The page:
Perhaps people bought the old uniforms with them when they migrated or were transported out here?

The biggest question that this has raised for me is why would the French and the British be producing the exact same military numbered buttons at the same time? There's thousands of ways to depict a number on a button.

Small things can open u a whole new world of research.
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Re: Uniform Buttons, French or British

Postby jf42 » August 17th, 2016, 7:00 am

Monique wrote:Dear jf42,
Thanks for your reply.
The 11th Regiment did serve in Sydney, however their uniform buttons had changed by the time they came out. These buttons date to the 1810s I believe.
Your 2nd question is very apt, why would French Soldiers be in The Rocks? They weren't.
I had assumed that the buttons came on second hand uniforms that were sent out here to clothe the convicts, it still seems the most likely explanation. However, would relatively expensive buttons be left on the old uniforms?
Perhaps people bought the old uniforms with them when they migrated or were transported out here?

The biggest question that this has raised for me is why would the French and the British be producing the exact same military numbered buttons at the same time? There's thousands of ways to depict a number on a button.

Small things can open u a whole new world of research.


Yes: the 11th; too late for those buttons. That sentence got lost in the mix.

As for the common French and British button design, the aesthetics of uniform design tended to transcend national and political divides and were influenced by the quirks of individual taste, international fashion and prestige. The similarity is remarkable, though. I would say it is more likely that the British copied the French than the other way round. Possibly the design was valued for its simplicity and cheapness of manufacture as well as the ease of producing uniformity across the board. Somebody will correct me but I think button design would still have been a regimental matter at the time this design was used.

In fact, Inspecting generals did complain, for instance, that a regiment might be wearing hats "too much in the French style"- although their objection was not so much the style was French, but that the hats did not conform to regulation and were too small to stay on the head. Mais trés élégant!

I am reminded of the famous complaint sent by the Duke of Wellington from the Peninsula, that he didn't mind what uniform was ordered for the troops as long as it served to distinguish friend from foe. A practical and distinctive cap worn by the British light dragoons for twenty five years or more had recently been exchanged for a shako with the same profile as that worn by French light cavalry, with the result that he narrowly missed being taken prisoner by a French patrol while out on recconnaissance.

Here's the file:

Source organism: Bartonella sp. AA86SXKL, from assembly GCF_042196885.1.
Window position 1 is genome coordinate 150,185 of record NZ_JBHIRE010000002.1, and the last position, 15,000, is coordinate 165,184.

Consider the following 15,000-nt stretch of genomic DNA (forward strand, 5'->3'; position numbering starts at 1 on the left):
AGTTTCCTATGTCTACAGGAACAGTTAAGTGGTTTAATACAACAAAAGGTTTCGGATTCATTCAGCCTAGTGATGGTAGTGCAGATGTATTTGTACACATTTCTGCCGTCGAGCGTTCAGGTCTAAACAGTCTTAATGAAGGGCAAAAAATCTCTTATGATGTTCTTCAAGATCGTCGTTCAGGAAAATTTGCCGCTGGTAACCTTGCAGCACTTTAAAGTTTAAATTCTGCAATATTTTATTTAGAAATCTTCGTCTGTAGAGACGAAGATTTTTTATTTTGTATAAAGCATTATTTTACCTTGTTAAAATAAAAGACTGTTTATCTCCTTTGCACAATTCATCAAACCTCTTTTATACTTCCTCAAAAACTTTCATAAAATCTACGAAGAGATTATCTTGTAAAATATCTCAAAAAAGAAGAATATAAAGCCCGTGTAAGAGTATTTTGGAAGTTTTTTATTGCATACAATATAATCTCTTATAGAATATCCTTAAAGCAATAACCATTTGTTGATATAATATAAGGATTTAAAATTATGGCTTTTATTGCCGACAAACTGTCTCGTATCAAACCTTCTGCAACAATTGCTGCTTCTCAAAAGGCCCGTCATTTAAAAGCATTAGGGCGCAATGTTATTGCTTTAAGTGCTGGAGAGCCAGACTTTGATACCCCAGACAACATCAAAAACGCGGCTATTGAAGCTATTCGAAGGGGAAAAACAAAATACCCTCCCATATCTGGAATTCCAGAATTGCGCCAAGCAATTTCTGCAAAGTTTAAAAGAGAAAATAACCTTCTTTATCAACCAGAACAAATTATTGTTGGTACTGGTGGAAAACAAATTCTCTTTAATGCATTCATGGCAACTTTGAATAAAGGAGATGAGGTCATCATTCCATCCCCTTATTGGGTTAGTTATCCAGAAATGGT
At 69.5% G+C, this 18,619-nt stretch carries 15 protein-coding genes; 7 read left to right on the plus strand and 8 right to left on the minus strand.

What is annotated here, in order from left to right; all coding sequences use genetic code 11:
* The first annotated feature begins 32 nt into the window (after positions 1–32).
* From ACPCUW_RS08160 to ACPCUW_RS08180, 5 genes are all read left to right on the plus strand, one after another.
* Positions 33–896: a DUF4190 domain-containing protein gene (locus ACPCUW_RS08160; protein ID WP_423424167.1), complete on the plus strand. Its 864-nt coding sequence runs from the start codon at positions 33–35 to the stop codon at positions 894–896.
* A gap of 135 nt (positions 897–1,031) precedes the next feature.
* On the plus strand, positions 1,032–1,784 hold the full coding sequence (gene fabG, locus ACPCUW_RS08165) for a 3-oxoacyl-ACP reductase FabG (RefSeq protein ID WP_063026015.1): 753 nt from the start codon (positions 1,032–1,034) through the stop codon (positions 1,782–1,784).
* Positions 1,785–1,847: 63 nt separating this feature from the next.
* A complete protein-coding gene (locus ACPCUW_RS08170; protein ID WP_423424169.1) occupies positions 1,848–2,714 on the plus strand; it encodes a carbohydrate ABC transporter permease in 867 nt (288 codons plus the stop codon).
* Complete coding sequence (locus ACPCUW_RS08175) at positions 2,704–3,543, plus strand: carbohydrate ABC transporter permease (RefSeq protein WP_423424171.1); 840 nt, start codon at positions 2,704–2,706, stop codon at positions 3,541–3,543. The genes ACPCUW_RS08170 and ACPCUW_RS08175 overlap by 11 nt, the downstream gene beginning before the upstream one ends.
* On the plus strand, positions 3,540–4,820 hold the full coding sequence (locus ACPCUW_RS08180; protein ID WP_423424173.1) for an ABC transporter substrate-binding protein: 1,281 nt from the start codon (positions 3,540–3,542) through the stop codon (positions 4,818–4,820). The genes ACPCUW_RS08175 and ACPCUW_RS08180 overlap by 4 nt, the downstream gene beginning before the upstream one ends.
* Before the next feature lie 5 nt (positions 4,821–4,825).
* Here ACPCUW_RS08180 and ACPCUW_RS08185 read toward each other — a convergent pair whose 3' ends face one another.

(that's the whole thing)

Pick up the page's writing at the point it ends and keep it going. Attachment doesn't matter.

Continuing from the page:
Buttons probably wouldn't have made much difference either way!
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Re: Uniform Buttons, French or British

Postby 1812 » August 17th, 2016, 9:19 am

Tricky things buttons.

In the British army buttons were indeed a regimental matter. They were often ordered from local sources. However they seem to have a limited number of designs, the one shown in the photos above, oak leaves surrounding the numerals or oak leaves surmounted by a crown. French buttons were also bought by the regiment but had a standard design. On this basis the odds are that the buttons shown are French.

A good indicator could be the colour of the brass used. English brass was distinctly yellow in colour but French brass had more copper in the alloy and was redder in colour. Difficult to tell from the photos which these are.

It might be possible to find which pattern of button was worn by the British regiments with the numerals shown but that is beyond my resources.

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Re: Uniform Buttons, French or British

Postby jf42 » August 17th, 2016, 10:45 am

The 23rd wore Prince of Wales' Feathers on their buttons from fairly early on; certainly from the late C18th.

One might have expected a Harp of Erin on the buttons of the 18th Royal Irish but I don't know.

However, neither were posted to NSW, so they can't be in frame anyway.

Thanks for identifying those fronds, Mike. "Very like an oak leaf, my lord."
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Re: Uniform Buttons, French or British

Postby 1812 » August 17th, 2016, 11:23 am

jf42.

Poor sentence on my part. I intended to identify three common designs:
fronds
wreath
wreath and crown.